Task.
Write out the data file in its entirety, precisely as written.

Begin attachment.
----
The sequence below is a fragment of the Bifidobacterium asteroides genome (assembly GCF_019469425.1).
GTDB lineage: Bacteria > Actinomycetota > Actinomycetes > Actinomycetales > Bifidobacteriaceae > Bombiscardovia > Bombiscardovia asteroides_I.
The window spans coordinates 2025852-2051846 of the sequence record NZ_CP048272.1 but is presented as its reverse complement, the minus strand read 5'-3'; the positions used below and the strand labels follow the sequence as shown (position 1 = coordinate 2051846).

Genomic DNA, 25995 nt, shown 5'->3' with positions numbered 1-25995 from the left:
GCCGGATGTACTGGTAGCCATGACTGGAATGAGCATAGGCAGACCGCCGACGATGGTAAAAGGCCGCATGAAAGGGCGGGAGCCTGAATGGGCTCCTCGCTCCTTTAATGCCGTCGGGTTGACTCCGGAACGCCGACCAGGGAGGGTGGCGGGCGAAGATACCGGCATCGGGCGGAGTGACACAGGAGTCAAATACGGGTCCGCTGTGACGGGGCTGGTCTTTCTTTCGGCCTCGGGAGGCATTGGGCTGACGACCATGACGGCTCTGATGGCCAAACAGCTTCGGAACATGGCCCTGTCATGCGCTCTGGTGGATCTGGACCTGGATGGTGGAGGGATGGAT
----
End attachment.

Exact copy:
The sequence below is a fragment of the Bifidobacterium asteroides genome (assembly GCF_019469425.1).
GTDB lineage: Bacteria > Actinomycetota > Actinomycetes > Actinomycetales > Bifidobacteriaceae > Bombiscardovia > Bombiscardovia asteroides_I.
The window spans coordinates 2025852-2051846 of the sequence record NZ_CP048272.1 but is presented as its reverse complement, the minus strand read 5'-3'; the positions used below and the strand labels follow the sequence as shown (position 1 = coordinate 2051846).

Genomic DNA, 25995 nt, shown 5'->3' with positions numbered 1-25995 from the left:
GCCGGATGTACTGGTAGCCATGACTGGAATGAGCATAGGCAGACCGCCGACGATGGTAAAAGGCCGCATGAAAGGGCGGGAGCCTGAATGGGCTCCTCGCTCCTTTAATGCCGTCGGGTTGACTCCGGAACGCCGACCAGGGAGGGTGGCGGGCGAAGATACCGGCATCGGGCGGAGTGACACAGGAGTCAAATACGGGTCCGCTGTGACGGGGCTGGTCTTTCTTTCGGCCTCGGGAGGCATTGGGCTGACGACCATGACGGCTCTGATGGCCAAACAGCTTCGGAACATGGCCCTGTCATGCGCTCTGGTGGATCTGGACCTGGATGGTGGAGGGATGGAT